Comment on recommending my favourite anarchist texts

[See : Recommend your favourite Anarchist texts, Fieldnotes & Footnotes, May 29, 2013.] I don’t know that I have any particular favourite anarchist texts, though there are several that have assumed particular importance to me over the years.

In high school, the first extended analyses of anarchism I read were George Woodcock’s book on its history (in its second, 1986 edition) and Noam Chomsky’s essay ‘Notes on Anarchism’, which I read in the form of a zine distributed by local (Melbourne) Spanish anarchists-in-exile. The book I enjoyed because, while flawed (as I discovered later), it served to introduce me to a whole world of political and social movement which had previously been almost completely unknown to me outside of song; the essay because it was written so clearly and precisely. (It was written to serve as the introduction to Daniel Guerin’s Anarchism, which is also worthwhile reading.)

Peter Marshall’s Demanding the Impossible (1992) – which has come to take the place of Woodcock in terms of being the standard, English-language account of anarchism’s global history – is also a good resource. Michael Schmidt and Lucien van der Walt do a good job of drawing attention to some of the central flaws in both these earlier accounts in chapter two of 2009′s Black Flame, faults which they argue proceed from particular conceptual failings in the pair’s approach to defining ‘anarchism’ (the second volume of Black Flame will also provide something of a counter-narrative to Woodcock and Marshall).

NB. Gabriel Kuhn has written an interesting review of some of the definitional problems that emerge from Black Flame; he has also translated into English important writings by the German anarchists Gustav Landauer and Erich Mühsam.

With regards introductory texts, I really like Clifford Harper‘s illustrated volume Anarchy (1987), partly ’cause it’s simply-written, partly ’cause I’m a fan of his art. Otherwise, I like Colin Ward’s new-ish (2004) Anarchism: A Very Short Introduction. Albert Meltzer’s Arguments is OK, as is Nicholas Walter’s About Anarchism and so too Kropotkin’s 1910 encyclopedic contribution. Sean Sheehan’s Anarchism (2003) is, if I recall correctly, good in parts and ungood in others.

Of the Russian and Spanish revolutions, there’s a number of good anarchist writings. Of Russia, I think Voline’s Unknown Revolution and Gregory Maximoff’s Guillotine (1940/1979) are good (though there are of course many, many more, and I especially appreciate Aufheben‘s articles on the subject of (what was) the Soviet Union). Regarding Spain, I liked Vernon Richards’ Lessons, and I also liked Stuart Christie’s history of the FAI. Both texts helped me to understand how mass organisations like the CNT and FAI both failed and succeeded in their respective roles. Three other really good texts are Blood of Spain by Ronald Fraser, Mujeres Libres by Martha Ackelsberg and (of course) Homage to Catalonia (1938). Orwell’s writings are reminiscent of many of the classic anarchist texts in their simplicity and elegance.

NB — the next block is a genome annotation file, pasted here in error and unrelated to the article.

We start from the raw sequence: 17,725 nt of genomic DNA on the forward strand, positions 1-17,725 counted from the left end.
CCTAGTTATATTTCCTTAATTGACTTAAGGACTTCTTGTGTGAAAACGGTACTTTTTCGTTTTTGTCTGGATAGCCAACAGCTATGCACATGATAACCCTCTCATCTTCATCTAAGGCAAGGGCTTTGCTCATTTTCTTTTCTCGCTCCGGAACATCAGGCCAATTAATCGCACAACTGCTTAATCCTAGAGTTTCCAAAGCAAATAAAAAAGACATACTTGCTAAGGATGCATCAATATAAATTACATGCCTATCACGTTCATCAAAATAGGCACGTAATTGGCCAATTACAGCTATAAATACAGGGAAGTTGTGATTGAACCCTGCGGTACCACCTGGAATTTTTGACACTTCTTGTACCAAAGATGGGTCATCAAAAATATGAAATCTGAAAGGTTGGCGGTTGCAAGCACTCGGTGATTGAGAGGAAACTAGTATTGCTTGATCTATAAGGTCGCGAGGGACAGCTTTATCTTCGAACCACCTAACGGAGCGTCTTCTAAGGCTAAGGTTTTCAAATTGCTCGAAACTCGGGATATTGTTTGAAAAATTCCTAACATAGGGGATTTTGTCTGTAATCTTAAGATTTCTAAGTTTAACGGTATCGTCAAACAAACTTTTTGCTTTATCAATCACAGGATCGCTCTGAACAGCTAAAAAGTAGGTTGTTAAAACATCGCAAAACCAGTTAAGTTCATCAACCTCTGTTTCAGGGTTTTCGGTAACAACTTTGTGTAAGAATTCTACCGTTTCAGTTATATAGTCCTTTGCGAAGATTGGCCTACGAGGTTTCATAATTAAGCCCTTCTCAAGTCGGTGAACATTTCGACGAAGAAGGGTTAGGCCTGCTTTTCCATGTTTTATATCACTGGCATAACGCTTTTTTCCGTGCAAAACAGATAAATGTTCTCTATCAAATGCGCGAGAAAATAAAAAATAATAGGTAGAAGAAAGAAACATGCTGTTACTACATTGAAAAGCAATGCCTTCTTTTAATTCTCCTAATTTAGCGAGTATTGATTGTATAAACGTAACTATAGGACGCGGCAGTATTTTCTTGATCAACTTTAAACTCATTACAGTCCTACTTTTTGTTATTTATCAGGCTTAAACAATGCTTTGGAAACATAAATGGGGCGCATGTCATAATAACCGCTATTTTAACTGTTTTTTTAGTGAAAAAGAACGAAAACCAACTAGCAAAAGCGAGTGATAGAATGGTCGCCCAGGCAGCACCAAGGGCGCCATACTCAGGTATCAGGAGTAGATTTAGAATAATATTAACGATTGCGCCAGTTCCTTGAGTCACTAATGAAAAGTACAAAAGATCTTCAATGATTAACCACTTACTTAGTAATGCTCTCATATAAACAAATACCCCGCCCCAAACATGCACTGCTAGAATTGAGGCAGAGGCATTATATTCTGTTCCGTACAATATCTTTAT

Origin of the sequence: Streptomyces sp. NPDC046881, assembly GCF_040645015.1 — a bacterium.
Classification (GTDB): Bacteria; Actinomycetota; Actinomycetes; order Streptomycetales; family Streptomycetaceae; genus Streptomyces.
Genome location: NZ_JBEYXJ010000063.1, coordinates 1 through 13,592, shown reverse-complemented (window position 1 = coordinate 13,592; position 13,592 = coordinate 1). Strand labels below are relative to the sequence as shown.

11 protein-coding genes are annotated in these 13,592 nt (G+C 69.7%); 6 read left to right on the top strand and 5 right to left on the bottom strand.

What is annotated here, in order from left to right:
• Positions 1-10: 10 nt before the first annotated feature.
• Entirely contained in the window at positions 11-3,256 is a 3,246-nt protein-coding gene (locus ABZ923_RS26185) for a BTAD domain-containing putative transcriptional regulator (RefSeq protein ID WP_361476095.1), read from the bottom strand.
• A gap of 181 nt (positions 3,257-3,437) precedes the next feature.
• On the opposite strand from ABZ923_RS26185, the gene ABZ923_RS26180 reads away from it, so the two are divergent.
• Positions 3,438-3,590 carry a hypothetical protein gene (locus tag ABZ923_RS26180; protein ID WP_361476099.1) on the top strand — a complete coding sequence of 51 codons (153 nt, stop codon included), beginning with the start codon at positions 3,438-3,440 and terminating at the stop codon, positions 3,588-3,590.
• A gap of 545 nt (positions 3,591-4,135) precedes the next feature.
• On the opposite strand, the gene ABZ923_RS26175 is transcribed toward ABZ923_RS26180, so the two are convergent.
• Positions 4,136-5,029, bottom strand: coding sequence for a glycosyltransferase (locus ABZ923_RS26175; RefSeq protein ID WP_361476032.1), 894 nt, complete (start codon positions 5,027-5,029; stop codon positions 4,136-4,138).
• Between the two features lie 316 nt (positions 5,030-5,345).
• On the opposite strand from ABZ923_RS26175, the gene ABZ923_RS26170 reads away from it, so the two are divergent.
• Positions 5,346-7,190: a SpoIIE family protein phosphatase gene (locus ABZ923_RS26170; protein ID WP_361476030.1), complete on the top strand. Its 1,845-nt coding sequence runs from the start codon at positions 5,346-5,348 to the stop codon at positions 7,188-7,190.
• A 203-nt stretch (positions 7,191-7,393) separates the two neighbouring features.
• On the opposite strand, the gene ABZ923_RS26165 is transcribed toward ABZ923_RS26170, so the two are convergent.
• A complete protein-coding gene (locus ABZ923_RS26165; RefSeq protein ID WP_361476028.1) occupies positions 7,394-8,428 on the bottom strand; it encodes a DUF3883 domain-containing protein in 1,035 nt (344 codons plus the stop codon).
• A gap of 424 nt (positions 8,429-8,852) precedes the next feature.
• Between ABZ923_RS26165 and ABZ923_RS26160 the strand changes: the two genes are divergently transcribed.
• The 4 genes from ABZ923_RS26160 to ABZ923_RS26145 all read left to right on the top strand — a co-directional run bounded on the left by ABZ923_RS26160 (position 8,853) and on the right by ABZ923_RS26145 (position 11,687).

When Woodcock published the first edition of his history (1962) he declared that anarchism was dead, or at least insofar as it constituted any kind of serious, revolutionary doctrine capable of commanding any real or serious attention. Some contend that since then a new, qualitatively different anarchist philosophy and movement has, can or must (be) develop/ed: Paul Nursey-Bray’s essay on this subject is really useful, while Heather Gautney’s essay helps to distinguish other, recent anarchist theoretical developments vis-a-vis autonomism and autonomist Marxism.

Most recently, I thought Uri Gordon‘s book Anarchy Alive! (2008) was really good, and many of the writings in Anarchy are useful and interesting, as are those emanating from segments of the ecological, feminist, indigenous, socialist, Marxist, peace and queer camps which examine anarchist themes: the Anarchist Studies Network provides really useful reading lists by, on, about and drawn from these subjects. The Institute of Anarchist Studies also provides many useful resources.

CrimethInc’s book Days of War, Nights of Love (2000) is an interesting, easily-digestible but also flawed recent re-articulation of anarchist politics of which Ken Knabb provides a really useful critique. His essay on the ‘Joy of Revolution’ is a really good, radical, libertarian account of revolutionary politics, the anarchist equivalent of which I’m yet to encounter (though I’m only familiar with English-language materials, and there are simply vast amounts of anarchist literature in French, Italian, Spanish and so on).

Finally, I really enjoy reading biographies: autobiographies of Alexander Berkman (1912), Stuart Christie (2007) and Albert Meltzer (1996); Dorothy Gallagher’s biography of Carlo Tresca, Mark Leier on Bakunin (2006) and Anne Coombs’ book on the Sydney Push (Sex and Anarchy, 1996) are all recommended. The Kate Sharpley Library draws attention to less-celebrated figures from the history of anarchism, and is an excellent resource.